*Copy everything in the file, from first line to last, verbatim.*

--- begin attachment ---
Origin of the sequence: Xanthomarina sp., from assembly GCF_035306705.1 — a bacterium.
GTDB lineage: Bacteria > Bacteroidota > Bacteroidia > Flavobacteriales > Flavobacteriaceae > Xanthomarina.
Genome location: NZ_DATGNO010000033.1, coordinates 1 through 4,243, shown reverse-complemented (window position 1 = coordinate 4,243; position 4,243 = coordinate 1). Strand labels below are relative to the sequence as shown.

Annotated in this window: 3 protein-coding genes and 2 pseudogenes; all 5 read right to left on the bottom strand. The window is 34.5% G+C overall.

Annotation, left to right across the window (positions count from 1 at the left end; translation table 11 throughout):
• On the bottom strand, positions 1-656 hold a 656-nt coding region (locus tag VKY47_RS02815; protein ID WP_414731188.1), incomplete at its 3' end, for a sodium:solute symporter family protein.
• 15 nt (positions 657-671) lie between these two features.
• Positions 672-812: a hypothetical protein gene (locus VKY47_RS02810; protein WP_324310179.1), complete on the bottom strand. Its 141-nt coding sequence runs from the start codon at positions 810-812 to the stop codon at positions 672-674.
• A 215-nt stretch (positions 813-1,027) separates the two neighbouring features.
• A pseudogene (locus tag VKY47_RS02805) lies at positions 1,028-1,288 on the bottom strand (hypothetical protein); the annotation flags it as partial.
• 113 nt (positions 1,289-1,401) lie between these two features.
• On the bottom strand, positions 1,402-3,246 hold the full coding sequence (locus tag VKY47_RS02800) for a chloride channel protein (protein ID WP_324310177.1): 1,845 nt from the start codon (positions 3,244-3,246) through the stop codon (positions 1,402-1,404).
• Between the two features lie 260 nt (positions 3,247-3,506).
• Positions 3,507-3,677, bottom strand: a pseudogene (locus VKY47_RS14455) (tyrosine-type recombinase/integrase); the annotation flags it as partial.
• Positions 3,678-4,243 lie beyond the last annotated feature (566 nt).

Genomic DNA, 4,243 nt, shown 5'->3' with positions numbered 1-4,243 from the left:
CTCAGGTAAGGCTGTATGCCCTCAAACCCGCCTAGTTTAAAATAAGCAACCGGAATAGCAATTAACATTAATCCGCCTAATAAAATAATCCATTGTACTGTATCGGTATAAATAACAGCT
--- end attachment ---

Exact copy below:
Origin of the sequence: Xanthomarina sp., from assembly GCF_035306705.1 — a bacterium.
GTDB lineage: Bacteria > Bacteroidota > Bacteroidia > Flavobacteriales > Flavobacteriaceae > Xanthomarina.
Genome location: NZ_DATGNO010000033.1, coordinates 1 through 4,243, shown reverse-complemented (window position 1 = coordinate 4,243; position 4,243 = coordinate 1). Strand labels below are relative to the sequence as shown.

Annotated in this window: 3 protein-coding genes and 2 pseudogenes; all 5 read right to left on the bottom strand. The window is 34.5% G+C overall.

Annotation, left to right across the window (positions count from 1 at the left end; translation table 11 throughout):
• On the bottom strand, positions 1-656 hold a 656-nt coding region (locus tag VKY47_RS02815; protein ID WP_414731188.1), incomplete at its 3' end, for a sodium:solute symporter family protein.
• 15 nt (positions 657-671) lie between these two features.
• Positions 672-812: a hypothetical protein gene (locus VKY47_RS02810; protein WP_324310179.1), complete on the bottom strand. Its 141-nt coding sequence runs from the start codon at positions 810-812 to the stop codon at positions 672-674.
• A 215-nt stretch (positions 813-1,027) separates the two neighbouring features.
• A pseudogene (locus tag VKY47_RS02805) lies at positions 1,028-1,288 on the bottom strand (hypothetical protein); the annotation flags it as partial.
• 113 nt (positions 1,289-1,401) lie between these two features.
• On the bottom strand, positions 1,402-3,246 hold the full coding sequence (locus tag VKY47_RS02800) for a chloride channel protein (protein ID WP_324310177.1): 1,845 nt from the start codon (positions 3,244-3,246) through the stop codon (positions 1,402-1,404).
• Between the two features lie 260 nt (positions 3,247-3,506).
• Positions 3,507-3,677, bottom strand: a pseudogene (locus VKY47_RS14455) (tyrosine-type recombinase/integrase); the annotation flags it as partial.
• Positions 3,678-4,243 lie beyond the last annotated feature (566 nt).

Genomic DNA, 4,243 nt, shown 5'->3' with positions numbered 1-4,243 from the left:
CTCAGGTAAGGCTGTATGCCCTCAAACCCGCCTAGTTTAAAATAAGCAACCGGAATAGCAATTAACATTAATCCGCCTAATAAAATAATCCATTGTACTGTATCGGTATAAATAACAGCT